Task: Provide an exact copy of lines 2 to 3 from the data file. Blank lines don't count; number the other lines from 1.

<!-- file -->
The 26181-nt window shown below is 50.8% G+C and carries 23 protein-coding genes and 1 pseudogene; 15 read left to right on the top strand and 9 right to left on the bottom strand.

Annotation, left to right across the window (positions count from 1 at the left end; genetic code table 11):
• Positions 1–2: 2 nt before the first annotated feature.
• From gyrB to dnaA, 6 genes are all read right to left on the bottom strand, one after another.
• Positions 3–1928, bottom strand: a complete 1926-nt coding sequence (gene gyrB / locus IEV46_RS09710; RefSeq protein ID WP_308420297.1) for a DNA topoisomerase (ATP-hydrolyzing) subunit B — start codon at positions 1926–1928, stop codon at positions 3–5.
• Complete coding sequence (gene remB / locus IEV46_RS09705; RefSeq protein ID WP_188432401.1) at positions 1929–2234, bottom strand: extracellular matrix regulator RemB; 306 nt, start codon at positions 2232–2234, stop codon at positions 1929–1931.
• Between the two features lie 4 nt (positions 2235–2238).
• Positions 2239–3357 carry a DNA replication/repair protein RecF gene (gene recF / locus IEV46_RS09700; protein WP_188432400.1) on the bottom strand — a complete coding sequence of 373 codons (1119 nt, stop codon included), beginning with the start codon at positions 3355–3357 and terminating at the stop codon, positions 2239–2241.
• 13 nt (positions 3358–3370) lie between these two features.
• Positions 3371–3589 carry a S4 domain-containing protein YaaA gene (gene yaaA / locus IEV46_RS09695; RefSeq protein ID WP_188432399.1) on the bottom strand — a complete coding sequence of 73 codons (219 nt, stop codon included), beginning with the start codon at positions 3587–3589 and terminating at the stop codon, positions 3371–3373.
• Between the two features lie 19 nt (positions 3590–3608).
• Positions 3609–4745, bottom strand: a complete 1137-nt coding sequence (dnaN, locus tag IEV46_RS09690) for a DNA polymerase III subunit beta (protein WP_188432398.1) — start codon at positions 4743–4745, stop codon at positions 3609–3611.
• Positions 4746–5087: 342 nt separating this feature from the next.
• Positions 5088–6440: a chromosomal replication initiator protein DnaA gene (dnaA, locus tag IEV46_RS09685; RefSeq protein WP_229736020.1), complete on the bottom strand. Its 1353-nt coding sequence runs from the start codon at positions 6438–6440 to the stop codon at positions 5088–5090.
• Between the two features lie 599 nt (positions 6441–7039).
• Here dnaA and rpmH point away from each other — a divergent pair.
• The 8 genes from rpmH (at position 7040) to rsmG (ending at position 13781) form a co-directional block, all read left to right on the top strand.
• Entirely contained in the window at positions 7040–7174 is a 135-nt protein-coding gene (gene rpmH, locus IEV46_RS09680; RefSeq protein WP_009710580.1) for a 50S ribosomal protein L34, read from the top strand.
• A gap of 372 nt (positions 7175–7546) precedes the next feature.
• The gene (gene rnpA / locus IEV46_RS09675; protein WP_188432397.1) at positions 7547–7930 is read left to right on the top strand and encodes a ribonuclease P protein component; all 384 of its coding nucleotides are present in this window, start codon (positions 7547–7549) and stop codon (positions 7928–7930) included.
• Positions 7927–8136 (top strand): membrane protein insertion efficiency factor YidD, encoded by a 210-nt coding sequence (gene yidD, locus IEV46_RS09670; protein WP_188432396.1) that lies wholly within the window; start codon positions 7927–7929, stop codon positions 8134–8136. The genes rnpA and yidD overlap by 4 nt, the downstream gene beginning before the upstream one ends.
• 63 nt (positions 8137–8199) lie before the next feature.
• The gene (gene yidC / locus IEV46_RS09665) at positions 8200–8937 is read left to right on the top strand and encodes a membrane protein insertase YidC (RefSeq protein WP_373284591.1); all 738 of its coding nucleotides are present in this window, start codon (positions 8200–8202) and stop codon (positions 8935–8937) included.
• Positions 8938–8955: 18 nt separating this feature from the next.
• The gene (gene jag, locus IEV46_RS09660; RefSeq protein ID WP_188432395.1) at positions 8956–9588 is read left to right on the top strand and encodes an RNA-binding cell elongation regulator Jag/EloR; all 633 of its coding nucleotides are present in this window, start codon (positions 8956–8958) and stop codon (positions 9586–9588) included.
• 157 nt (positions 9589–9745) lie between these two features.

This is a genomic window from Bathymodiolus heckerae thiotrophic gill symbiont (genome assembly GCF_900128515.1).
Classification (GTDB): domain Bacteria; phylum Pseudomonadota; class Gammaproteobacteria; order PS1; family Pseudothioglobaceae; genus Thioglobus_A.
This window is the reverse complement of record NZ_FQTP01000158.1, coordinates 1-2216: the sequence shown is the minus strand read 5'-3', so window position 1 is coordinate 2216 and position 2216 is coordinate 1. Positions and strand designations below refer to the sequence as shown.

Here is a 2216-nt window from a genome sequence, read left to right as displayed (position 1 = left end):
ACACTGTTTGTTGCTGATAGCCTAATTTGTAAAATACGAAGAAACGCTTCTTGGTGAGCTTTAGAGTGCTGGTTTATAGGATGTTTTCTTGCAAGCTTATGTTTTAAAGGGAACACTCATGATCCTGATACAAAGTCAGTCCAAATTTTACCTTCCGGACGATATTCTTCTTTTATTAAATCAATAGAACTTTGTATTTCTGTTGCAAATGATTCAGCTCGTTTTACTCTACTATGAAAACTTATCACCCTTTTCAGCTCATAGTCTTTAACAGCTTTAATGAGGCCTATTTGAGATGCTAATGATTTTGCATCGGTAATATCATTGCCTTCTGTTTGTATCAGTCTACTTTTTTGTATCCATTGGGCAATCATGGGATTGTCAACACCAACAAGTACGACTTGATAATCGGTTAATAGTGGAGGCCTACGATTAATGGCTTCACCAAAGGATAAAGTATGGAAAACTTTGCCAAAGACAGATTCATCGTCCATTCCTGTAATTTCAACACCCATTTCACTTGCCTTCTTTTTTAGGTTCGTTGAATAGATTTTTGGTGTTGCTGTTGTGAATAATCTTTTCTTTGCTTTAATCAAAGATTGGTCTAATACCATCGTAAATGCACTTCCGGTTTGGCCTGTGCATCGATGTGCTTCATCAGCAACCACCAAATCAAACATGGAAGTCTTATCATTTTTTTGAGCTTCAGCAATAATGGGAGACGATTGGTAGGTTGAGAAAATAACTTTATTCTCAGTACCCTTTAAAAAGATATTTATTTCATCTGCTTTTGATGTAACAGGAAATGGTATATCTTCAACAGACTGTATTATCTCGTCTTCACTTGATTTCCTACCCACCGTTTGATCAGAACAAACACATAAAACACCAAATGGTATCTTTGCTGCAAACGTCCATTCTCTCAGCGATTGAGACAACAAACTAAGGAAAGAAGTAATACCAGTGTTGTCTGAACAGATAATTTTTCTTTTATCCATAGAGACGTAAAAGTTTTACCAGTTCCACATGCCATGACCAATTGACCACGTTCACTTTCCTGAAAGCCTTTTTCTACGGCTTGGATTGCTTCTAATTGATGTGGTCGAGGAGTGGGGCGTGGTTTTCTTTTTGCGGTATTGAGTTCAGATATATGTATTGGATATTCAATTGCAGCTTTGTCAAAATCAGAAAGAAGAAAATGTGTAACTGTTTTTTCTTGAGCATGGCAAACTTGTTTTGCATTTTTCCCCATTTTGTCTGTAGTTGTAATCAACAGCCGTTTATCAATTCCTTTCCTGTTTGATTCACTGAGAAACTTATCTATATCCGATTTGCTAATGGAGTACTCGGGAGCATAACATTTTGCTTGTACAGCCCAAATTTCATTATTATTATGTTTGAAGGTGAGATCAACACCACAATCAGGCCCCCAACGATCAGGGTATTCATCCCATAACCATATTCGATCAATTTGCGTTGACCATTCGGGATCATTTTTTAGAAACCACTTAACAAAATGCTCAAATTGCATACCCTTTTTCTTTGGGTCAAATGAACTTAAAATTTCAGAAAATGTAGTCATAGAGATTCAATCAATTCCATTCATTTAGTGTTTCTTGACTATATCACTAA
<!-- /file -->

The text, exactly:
Annotation, left to right across the window (positions count from 1 at the left end; genetic code table 11):
• Positions 1–2: 2 nt before the first annotated feature.